funny wisdom on words that begin with a C

Cricket: (n) a jumping, loud insect

The plan was to retire to our sleeping bags and have a full night of slumber—because we had hiked through the woods, played baseball and eaten our fill of hotdogs and beans.

I was ready for it. Not even the fact that we were lying on the ground was going to deter me from floating in sleeper-land.

And then…there it was.

The sound of a cricket.

I laughed to myself. So this is why people come out into the woods—to get all these natural, beautiful intonations from nature, to put them to sleep—like utilizing an electronic sound machine.

Then the cricket invited his best friend, a couple of old high school flames, and pretty soon there was a family reunion of crickets all around me. I tried to get my brain to focus away from the clatter, but it was like they were doing an insect version of the “Hallelujah Chorus,” except everybody was singing the same part.

I tried and tried to NOT think about crickets.

The more determined I was to ignore them, the louder they became, to get my attention.

I am sure I dozed off, but I cannot recall experiencing anything other than having a front-row seat at the cricket’s rock and roll show, all night long.

When morning came and our counselor realized that everybody was still sleepy, he shouted across the campfire, “Let’s all take another hour!”

I was so grateful. The sun had risen.

The crickets were gone.

Only to be replaced by the birds.

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Birdbrain: (n) an annoyingly stupid and shallow person

Dictionary BIn the sneaky cult of male chauvinism, the term “birdbrain” has been given the general definition of referring to a person who is flighty–while we secretly know that in the realm of those who possess penises, we are always referring to women.

Matter of fact, I cannot think of an occasion of hearing a man called a birdbrain.

It is an insult that lacks the intelligence of true data.

Let us look at birds:

1. They can fly.

If they did nothing else but that, they would literally rise above our abilities.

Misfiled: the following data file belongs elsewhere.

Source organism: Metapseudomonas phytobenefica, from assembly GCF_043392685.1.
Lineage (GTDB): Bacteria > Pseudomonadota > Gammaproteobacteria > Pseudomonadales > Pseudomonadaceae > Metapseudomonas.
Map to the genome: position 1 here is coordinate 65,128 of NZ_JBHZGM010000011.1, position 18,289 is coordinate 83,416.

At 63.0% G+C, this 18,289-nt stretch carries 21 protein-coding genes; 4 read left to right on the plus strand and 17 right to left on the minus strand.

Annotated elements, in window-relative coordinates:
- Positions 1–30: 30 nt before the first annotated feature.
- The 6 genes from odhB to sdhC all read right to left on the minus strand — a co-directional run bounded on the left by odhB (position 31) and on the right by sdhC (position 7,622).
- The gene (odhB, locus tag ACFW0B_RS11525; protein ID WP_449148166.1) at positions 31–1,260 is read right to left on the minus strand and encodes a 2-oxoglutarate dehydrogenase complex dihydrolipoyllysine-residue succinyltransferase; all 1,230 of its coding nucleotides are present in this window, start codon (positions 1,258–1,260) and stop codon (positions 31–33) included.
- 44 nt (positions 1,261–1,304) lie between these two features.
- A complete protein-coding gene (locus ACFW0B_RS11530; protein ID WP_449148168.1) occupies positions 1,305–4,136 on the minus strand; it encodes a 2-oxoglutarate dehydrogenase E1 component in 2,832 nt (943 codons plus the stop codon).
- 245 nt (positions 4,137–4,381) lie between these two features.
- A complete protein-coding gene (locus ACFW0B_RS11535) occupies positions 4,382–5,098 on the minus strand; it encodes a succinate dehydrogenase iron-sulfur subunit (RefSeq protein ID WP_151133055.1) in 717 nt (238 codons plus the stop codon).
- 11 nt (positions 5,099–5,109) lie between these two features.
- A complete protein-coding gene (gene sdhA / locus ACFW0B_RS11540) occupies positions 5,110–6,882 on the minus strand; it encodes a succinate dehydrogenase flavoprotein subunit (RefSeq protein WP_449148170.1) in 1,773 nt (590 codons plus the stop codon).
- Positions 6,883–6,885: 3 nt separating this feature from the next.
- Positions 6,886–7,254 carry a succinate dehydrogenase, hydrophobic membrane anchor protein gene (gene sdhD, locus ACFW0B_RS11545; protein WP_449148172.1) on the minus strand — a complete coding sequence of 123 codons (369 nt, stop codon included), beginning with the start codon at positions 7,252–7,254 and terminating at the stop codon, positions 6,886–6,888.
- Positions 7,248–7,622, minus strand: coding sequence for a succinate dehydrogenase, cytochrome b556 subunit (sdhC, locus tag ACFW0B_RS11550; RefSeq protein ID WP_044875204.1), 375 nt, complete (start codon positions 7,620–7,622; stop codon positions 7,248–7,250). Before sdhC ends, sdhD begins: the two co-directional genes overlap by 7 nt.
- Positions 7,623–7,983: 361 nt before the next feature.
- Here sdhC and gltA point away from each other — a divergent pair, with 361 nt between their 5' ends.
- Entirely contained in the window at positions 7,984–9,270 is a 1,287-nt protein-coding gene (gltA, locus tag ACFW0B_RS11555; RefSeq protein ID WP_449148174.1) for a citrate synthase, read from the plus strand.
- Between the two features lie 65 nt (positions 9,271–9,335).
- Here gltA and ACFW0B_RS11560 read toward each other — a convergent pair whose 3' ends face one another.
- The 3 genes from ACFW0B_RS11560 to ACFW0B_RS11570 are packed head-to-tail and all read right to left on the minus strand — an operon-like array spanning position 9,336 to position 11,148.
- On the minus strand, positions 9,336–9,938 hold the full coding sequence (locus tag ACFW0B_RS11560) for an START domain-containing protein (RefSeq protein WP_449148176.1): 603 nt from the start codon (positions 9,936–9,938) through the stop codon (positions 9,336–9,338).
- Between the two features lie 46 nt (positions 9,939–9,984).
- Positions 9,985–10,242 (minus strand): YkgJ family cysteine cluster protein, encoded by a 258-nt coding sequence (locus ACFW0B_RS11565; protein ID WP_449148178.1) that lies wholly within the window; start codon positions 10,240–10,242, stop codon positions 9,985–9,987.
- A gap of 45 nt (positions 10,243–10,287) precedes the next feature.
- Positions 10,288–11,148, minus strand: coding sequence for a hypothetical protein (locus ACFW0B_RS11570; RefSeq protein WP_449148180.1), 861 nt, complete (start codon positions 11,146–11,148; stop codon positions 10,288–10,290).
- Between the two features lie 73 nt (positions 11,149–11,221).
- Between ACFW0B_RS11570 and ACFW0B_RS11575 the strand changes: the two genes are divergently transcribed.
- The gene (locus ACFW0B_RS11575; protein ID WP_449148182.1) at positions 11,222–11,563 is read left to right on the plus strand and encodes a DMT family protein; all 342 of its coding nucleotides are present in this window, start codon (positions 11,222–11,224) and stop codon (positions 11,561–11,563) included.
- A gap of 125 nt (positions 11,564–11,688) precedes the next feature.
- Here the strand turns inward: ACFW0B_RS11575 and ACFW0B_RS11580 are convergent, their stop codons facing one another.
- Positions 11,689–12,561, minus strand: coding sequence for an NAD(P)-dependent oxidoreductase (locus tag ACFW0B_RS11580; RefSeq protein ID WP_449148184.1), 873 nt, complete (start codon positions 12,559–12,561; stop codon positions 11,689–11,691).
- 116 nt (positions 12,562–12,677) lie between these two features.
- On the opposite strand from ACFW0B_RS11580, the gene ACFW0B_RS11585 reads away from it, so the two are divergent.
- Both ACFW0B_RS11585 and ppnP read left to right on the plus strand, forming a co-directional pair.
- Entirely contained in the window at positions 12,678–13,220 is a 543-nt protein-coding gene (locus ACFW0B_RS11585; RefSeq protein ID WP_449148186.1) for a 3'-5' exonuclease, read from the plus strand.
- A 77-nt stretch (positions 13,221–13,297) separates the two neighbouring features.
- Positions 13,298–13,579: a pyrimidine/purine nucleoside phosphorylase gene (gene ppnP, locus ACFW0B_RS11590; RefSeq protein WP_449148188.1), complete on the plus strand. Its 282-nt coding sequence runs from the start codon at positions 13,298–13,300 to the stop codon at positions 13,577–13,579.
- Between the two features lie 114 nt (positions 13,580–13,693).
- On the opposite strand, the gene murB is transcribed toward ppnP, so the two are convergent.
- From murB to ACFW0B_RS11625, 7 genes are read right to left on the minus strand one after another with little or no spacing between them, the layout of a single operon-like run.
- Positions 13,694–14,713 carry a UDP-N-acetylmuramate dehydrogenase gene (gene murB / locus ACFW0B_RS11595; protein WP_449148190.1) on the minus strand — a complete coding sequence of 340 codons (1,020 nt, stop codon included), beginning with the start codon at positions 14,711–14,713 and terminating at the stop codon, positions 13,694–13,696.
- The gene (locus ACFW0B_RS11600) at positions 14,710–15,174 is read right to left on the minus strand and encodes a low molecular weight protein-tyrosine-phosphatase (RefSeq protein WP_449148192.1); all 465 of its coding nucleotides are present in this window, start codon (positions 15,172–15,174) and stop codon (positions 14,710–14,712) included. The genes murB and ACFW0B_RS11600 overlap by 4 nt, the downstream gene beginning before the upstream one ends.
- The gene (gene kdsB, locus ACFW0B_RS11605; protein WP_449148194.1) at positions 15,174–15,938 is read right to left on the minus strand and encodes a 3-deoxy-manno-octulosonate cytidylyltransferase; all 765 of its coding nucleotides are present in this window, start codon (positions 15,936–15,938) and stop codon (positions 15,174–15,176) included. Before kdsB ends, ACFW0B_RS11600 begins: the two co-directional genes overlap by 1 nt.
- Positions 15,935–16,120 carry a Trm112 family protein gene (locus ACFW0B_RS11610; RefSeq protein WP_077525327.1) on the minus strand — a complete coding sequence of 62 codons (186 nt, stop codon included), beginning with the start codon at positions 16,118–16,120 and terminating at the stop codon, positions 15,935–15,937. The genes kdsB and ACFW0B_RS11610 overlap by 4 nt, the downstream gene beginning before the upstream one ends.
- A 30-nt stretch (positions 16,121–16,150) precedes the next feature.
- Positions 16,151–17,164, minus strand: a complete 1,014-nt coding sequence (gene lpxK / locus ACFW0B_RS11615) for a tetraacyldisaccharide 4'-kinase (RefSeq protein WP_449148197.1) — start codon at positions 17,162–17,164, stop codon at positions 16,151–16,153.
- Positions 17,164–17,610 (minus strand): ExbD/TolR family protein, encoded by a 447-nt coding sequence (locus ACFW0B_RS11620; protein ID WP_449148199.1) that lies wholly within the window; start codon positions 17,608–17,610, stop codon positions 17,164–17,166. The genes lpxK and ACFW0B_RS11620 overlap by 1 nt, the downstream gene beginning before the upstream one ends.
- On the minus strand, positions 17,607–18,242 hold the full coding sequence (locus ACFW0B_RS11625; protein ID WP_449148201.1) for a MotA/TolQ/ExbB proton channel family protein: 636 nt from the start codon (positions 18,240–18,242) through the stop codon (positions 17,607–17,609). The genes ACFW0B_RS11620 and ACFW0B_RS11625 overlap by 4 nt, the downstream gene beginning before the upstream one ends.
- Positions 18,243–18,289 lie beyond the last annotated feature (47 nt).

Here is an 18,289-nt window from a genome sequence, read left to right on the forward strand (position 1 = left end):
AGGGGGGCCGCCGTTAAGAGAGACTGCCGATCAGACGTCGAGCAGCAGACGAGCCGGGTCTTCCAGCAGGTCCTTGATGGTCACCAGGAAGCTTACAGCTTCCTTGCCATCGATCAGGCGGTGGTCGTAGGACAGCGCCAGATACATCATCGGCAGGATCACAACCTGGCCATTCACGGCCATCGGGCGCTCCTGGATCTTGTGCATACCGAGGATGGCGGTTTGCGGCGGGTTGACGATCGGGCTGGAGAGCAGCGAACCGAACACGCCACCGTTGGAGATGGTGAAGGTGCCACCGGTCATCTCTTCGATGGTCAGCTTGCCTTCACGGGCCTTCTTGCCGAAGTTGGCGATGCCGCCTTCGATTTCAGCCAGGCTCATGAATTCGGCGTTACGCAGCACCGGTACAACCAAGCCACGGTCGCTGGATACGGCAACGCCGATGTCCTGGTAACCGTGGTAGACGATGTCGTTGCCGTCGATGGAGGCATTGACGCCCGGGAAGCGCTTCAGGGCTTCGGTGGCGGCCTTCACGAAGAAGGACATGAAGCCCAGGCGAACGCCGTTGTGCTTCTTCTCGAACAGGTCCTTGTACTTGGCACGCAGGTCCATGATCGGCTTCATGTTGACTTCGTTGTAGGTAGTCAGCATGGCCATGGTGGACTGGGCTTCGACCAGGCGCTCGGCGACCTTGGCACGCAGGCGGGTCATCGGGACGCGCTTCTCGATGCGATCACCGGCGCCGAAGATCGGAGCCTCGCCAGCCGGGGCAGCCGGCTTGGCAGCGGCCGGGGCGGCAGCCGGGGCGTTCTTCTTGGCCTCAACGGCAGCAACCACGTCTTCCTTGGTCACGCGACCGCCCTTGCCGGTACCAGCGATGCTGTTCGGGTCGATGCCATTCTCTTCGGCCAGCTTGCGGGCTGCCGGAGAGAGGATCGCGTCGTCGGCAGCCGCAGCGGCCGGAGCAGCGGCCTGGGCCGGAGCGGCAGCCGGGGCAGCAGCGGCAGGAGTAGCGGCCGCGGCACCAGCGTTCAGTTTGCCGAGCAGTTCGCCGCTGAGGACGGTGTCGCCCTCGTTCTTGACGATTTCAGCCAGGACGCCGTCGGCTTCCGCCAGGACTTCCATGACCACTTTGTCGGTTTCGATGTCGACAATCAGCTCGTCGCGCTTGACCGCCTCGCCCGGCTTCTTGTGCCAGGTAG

2. Many of them have the sense to fly south for the winter, which does not occur to most humans until they hit their sixties.

3. They can build a home out of twigs and belly button lint, when we must go to a bank and pay exorbitant interest rates to achieve brick and mortar.

4. They can convince their children to eat worms, when we are incapable of getting our offspring to swallow one sliver of broccoli.

These are just a few things that immediately come to mind which tell me that negatively discussing those who freely fly above our heads exhibits our ignorance and jealousy, all at the same time.

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Words from Dic(tionary)

dictionary with letter A

Aerodynamics: (n.) the study of the properties of moving air and especially of the interaction between the air and solid bodies moving through it.

I came to a conclusion yesterday: it’s really good that people can’t fly.

Actually there was no great revelation yesterday. I pretty much knew this all along. It’s just that when I saw the word “aerodynamics,” it brought my gratitude to the forefront.

It’s wonderful that the Creator gave every creature some specific ability, making it superior in a unique way to its neighbor.

  • Snakes crawl on their bellies.
  • Porcupines have quills.
  • Sharks have big teeth.
  • Skunks have … well … aroma.
  • And birds can fly.